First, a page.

The White House is planning on revising Department of Defense (DoD) rules to more freely allow the sale of add-on products to military servicemembers at the same time that the Consumer Financial Protection Bureau prepares to scrap supervisory examinations of lenders in regards to violations of the Military Lending Act.
The proposed changes were revealed in documents signaling that President Donald Trump’s administration is moving to support dealer trade groups that have been calling for the change, arguing that servicemembers should have the same access to add-on products at the dealership as other consumers. The New York Times and NPR reported the news Friday after receiving the documents.
However, critics say the changes could make servicemembers more susceptible to predatory lending practices and would make the CFPB less proactive in policing violations.
Late last year, the DoD changed how it regulates the Military Lending Act such that GAP waivers and other add-on products must be included in the calculation of the borrower’s military annualized percentage rate (MAPR). The law states that MAPR cannot exceed 36% and since F&I managers at dealerships weren’t adequately trained to calculate this rate with the add-on products included, many lenders decided to stop funding loans to servicemembers seeking GAP waivers.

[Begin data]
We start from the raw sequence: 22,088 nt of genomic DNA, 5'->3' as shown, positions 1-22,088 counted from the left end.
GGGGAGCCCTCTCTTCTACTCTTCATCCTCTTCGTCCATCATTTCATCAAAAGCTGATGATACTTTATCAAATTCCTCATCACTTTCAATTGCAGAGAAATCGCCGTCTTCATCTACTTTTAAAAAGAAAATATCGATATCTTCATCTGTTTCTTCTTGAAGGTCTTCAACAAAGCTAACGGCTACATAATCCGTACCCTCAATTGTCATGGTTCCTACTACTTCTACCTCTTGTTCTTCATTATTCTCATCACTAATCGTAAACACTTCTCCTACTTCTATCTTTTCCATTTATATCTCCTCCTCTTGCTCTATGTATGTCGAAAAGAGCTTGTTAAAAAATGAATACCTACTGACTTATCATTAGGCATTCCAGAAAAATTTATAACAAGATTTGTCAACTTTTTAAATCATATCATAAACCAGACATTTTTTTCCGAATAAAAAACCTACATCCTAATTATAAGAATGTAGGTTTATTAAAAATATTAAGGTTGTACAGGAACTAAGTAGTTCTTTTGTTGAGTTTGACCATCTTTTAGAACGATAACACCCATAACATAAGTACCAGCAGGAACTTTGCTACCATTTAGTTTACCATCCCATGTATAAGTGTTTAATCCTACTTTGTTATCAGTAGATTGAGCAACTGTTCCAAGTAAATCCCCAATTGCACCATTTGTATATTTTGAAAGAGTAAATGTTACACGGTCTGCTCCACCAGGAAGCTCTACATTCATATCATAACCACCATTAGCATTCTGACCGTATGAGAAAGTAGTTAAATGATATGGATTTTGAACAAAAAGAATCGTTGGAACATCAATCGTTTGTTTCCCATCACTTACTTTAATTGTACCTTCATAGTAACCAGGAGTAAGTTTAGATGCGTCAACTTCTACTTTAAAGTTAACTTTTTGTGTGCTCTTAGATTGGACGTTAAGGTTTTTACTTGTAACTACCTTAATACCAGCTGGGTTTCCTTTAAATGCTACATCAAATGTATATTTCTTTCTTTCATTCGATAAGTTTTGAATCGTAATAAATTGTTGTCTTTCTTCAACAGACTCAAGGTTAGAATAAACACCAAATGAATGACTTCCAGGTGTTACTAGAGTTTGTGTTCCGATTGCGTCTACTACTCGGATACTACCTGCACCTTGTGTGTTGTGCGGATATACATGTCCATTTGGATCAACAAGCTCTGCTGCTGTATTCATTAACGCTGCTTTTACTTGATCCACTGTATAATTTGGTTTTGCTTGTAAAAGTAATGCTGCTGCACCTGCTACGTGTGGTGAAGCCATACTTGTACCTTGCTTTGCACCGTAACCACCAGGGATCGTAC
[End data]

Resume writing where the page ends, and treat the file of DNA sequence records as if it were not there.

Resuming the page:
Auto Finance News has not obtained the documents so it’s unclear if the proposed plan would revert to the system in which GAP waivers are excluded from the calculation, or if there are other changes in the works. But in a statement regarding the regulation of add-on products, the DoD said changes would be made “only if necessary and in a way that does not reduce the MLA protections afforded servicemembers and their families.”
NPR had Christopher Peterson, a law professor at the University of Utah who helped write the original regulations, review the documents. He said the proposed plan would make it easier for dealers to sell add-on products to servicemembers while characterizing the sales as “overpriced rip-off products.”
At large the industry feels add-on products, such as GAP waivers, are valuable because it protects consumers who increasingly find themselves in negative equity positions on their auto loan.
However, the Military Lending Act was designed to protect servicemembers from falling into bad financial positions, and critics argue these add-on products make loan payments too high for the borrower to cover. Servicemembers can lose security clearances, get distracted by financial trouble at home, or even get kicked out of the service for the inability to handle financial affairs.
On top of the changes at the DoD, the CFPB is looking to eliminate supervisory examinations that would proactively protect servicemembers from violations of the law. Interim director Mick Mulvaney argues that the examinations are not explicitly laid out in the Military Lending Act.
Despite plans to roll back enforcement, Mulvaney is simultaneously seeking the Congressional authority to perform active monitoring of lenders under the legislation.
“It will go from a proactive system to something that is completely reactive,” Peterson told the New York Times.
The bureau will still bring individual cases against lenders who are found to violate the law and will continue to supervise lenders under other statutes, according to reports.